For CaMKII enzyme-linked immunosorbent assay (ELISA), the crude protein extract was further purified by passing it through a mini-spin column (Micro Bio-Spin 6 chromatographic columns, Bio-Rad). The columns were equilibrated with 250 μl of the tissue lysate buffer, and centrifuged at 2000 × g for 30 sec. 200 μl of each crude extract was loaded on to an equilibrated column and centrifuged at 2000 × g for 30 sec. The flow-through solution was saved as a purified extract, and 10 μl was used to measure protein concentration as noted above. The remaining purified extract was used to determine CaMKII activity using a non-radiographic CaMKII ELISA (Cyclex CaM Kinase II Assay Kit, MBL International, Woburn, MA). For each sample, 10 μl of purified extract was added to 90 μl of CaM kinase buffer, and incubated at 30°C for 20 min. The samples were then rinsed five times in the wash buffer supplied with the kit, using a Model 1575 ImmunoWash (Bio-Rad, Hercules, CA). After the wash, 100 μl of the chromographic substrate reagent containing tetra-methylbenzidine was added to each well, and incubated for 18 min at room temperature. Immediately after, 100 μl of a stop solution was applied to each well containing substrate reagent. The plate was then immediately read at 450 nm using a Benchmark Plus spectrophotometer (Bio-Rad, Hercules, CA). The spectra obtained for each sample was subsequently normalized against the protein concentration for data analysis.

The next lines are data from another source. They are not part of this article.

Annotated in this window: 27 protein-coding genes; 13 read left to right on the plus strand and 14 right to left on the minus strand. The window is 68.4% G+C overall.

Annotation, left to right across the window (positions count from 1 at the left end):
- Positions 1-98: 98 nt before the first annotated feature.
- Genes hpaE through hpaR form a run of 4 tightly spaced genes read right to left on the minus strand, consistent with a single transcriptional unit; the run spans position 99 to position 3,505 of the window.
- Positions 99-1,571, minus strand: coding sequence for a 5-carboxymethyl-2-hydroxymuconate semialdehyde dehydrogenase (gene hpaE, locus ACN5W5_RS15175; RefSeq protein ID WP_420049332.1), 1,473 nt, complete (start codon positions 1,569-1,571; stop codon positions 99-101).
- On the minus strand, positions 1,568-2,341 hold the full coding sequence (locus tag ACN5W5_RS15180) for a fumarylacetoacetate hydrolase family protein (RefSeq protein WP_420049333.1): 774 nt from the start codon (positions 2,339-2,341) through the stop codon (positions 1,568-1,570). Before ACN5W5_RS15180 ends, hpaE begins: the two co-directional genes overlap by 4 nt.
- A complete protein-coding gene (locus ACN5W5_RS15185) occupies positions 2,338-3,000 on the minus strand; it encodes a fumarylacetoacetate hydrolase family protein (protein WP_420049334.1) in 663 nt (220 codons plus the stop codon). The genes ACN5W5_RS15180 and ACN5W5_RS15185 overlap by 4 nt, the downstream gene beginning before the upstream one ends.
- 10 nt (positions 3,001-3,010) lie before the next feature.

Gene expression analyses were carried out using a real time PCR-based RT2 Profiler Array (Rat Signal Transduction PathwayFinder PCR Array, SABiosciences, Frederick, MD). This analysis allows for a quantitative assessment of gene expression on a panel of genes involved in signal transduction pathways. For the low W/high REM sleep and high W/low REM sleep conditions, RNA was isolated. Unilateral PPT was dissected out on an ice-chilled petri dish as described earlier (Ulloor and Datta, 2005; Bandyopadhya et al., 2006) and placed in 1 ml of Trizol reagent (Invitrogen, Carlsbad, CA). The samples were homogenized using a PowerGen 125 tissue grinder (Fisher Scientific, Pittsburgh, PA). After incubating for 10 min at room temperature (RT), 200 μl of chloroform (Sigma, St. Louis, MO) was added and mixed thoroughly, and the samples were centrifuged at 10000 × g for 15 min at 4°C. The aqueous phase was removed from each sample and placed in a sterile tube. One volume of isopropanol (Sigma, St. Louis, MO) was added to each and the samples were incubated for 10 min at RT. Samples were then spun at 12000 × g for 15 min, and the supernatant was removed and placed in a sterile tube. 1 ml of 70% ethanol was added to each, and the samples were incubated for 10 min at RT. Afterward, 700 μl of each sample was loaded on to a RNeasy Mini Spin column (Invitrogen, Carlsbad, CA). The columns were spun at 9000 × g for 15 sec, and the flow-trough was discarded. This process was repeated with any remaining sample. With the total sample passed through the column, 700 μl of RW1 solution from an RNeasy Lipid Tissue Mini kit (Invitrogen, Carlsbad, CA) was added to the column, and the column was spun at 9000 × g for 15 sec, with the flow-through discarded. 500 μl of RPE solution was added to each column, and the column was spun at 9000 × g for 15 sec, with the flow-through discarded. An additional 500 μl of RPE solution was added to each column, and the column was spun at 9000 × g for 2 min, with the flow-through discarded. The columns were then placed in sterile collection tubes, and 35 μl of RNase-free water was added directly to the center of each column membrane. The RNA was eluted by centrifugation at 9000 × g for 1 min. The captured eluted RNA was reapplied to the column membrane, which was re-eluted by centrifugation at 9000 × g for 1 min. The RNA concentration was determined by measuring the 260/280 ratio using a NanoDrop 1000 spectrophotometer (Thermo Fisher Scientific, Waltham, MA)